The wreck was sprayed down with preservatives at one point but, as far as conservation and preservation are concerned that’s about it. The wreck has sat out in the open exposed to the elements for just over the past 50 years which has sped its deterioration. Both the LCMM and the NHHC has urged the Skenesborough Museum to constuct a contained, climate controlled building to further preserve the wreck with interpretive displays to tell its story. The issue with this proposal is that it is too much of an financial undertaking for the City of Whitehall and the Skenesborough Museum. The vessel was sold at auction and therefore no longer property of the Navy and would have to be given over in the same way the Royal Savage was. The vessel was raised prior to the Abandoned Shipwreck Act and is no longer property of the state. The Skenesborough museum does not wish to let the vessel go and who could blame them? It is representative of the town of Whitehall’s history and it’s contributions to the defense of Lake Champlain. It has become apart of Whitehall’s cultural landscape and a backbone of the community. So there it remains in its shed.
The Duke of Cumberland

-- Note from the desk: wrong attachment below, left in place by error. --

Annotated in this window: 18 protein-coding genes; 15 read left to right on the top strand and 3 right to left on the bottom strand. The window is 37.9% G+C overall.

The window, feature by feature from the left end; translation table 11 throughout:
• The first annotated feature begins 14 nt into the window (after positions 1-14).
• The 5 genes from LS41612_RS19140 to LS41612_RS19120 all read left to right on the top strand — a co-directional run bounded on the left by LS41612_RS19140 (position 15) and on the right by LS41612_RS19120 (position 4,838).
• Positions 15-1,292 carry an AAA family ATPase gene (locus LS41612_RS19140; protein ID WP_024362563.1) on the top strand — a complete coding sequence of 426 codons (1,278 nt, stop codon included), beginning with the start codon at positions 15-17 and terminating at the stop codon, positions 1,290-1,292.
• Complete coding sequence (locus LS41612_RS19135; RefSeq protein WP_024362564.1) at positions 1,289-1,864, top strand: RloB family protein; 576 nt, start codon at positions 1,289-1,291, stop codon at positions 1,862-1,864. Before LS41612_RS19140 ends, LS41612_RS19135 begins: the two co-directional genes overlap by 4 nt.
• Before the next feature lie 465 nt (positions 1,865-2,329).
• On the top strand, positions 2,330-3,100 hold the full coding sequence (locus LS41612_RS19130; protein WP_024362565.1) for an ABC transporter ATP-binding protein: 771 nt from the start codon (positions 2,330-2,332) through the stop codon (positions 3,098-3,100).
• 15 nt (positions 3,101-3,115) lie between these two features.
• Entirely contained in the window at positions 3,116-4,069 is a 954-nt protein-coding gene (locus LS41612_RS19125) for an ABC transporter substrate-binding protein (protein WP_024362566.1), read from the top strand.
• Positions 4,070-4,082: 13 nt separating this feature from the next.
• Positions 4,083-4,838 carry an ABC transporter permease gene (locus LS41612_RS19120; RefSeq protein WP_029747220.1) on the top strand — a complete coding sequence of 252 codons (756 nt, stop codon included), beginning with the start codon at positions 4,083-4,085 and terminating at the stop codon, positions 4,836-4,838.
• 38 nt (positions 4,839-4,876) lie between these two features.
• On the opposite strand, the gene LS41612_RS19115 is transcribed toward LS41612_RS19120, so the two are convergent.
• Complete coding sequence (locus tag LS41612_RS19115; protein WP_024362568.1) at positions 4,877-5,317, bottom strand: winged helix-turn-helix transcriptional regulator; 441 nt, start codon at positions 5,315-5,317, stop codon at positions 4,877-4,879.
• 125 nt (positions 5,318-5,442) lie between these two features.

The very first wreck recovered from Lake Champlain to be put on display was the Duke of Cumberland at Fort Ticonderoga in 1909. Constructed in 1759, the vessel alongside its sister ship the Boscawen were used by the British to dislodge the French from Lake Champlain. The Duke of Cumberland was a 20 gun brig and much like the later American gunboats Spitfire and Philadelphia was constructed hastily and frantically to counter French shipbuilding. Both the Duke of Cumberland and the Boscawen were used successfully to route the French and Lake Champlain and was apart of the larger British victory over French Canada. After which, both vessels were no longer needed and stripped of both their rigging and armarments. As of 1767, both of the vessels were left to rot at their wharf at Fort Ticonderoga and later sunk into 7 feet of water. Being so shallow, the upper works of each vessel had rotted away and the hulls remained preserved, buried in sediment. As of 1984 all that had remained of the Duke of Cumberland was a pile of rotting planks laying amongst a grove of trees at Fort Ticonderoga. It was 1909, the wreck was raised be an attraction to bring people to historic Fort Ticonderoga. Conservation and site recording were non-existent and American archaeology was still in its infancy and historic shipwrecks were not a consideration more of a novelty. Little is known about the Duke of Cumberland but it was slightly larger, more heavily armed and rigged differently than its counterpart the Boscawen though still similar. Discovered in 1983 and excavated from 1984-85 the Boscawen is a 16-gun sloop. Outside of the ancient dug outs found in and around the lake, the Boscowen is the oldest shipwreck in Lake Champlain waters. The Boscawen was revealed to be artifact rich, much more than anticipated. The British left virtually everything aboard when they abandoned it. The Boscawen represents one of the earliest and finest collections of a military vessel sunk in American waters.